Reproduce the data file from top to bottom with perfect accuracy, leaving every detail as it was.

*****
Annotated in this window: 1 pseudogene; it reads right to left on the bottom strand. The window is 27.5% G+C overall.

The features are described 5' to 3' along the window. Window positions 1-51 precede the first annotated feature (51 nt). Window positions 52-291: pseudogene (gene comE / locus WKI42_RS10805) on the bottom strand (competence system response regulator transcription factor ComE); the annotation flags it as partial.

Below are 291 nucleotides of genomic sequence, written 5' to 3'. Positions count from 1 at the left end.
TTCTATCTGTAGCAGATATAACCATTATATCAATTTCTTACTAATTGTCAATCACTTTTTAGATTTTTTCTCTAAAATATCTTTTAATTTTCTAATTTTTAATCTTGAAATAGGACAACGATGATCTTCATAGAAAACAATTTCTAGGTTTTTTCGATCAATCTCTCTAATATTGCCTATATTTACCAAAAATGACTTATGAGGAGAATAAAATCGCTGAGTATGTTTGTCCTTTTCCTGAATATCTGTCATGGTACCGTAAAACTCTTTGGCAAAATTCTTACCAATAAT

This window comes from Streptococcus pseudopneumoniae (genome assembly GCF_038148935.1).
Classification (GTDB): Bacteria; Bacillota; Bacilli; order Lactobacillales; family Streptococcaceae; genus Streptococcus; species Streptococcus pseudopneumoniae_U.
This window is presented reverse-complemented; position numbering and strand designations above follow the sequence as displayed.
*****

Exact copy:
Annotated in this window: 1 pseudogene; it reads right to left on the bottom strand. The window is 27.5% G+C overall.

The features are described 5' to 3' along the window. Window positions 1-51 precede the first annotated feature (51 nt). Window positions 52-291: pseudogene (gene comE / locus WKI42_RS10805) on the bottom strand (competence system response regulator transcription factor ComE); the annotation flags it as partial.

Below are 291 nucleotides of genomic sequence, written 5' to 3'. Positions count from 1 at the left end.
TTCTATCTGTAGCAGATATAACCATTATATCAATTTCTTACTAATTGTCAATCACTTTTTAGATTTTTTCTCTAAAATATCTTTTAATTTTCTAATTTTTAATCTTGAAATAGGACAACGATGATCTTCATAGAAAACAATTTCTAGGTTTTTTCGATCAATCTCTCTAATATTGCCTATATTTACCAAAAATGACTTATGAGGAGAATAAAATCGCTGAGTATGTTTGTCCTTTTCCTGAATATCTGTCATGGTACCGTAAAACTCTTTGGCAAAATTCTTACCAATAAT

This window comes from Streptococcus pseudopneumoniae (genome assembly GCF_038148935.1).
Classification (GTDB): Bacteria; Bacillota; Bacilli; order Lactobacillales; family Streptococcaceae; genus Streptococcus; species Streptococcus pseudopneumoniae_U.
This window is presented reverse-complemented; position numbering and strand designations above follow the sequence as displayed.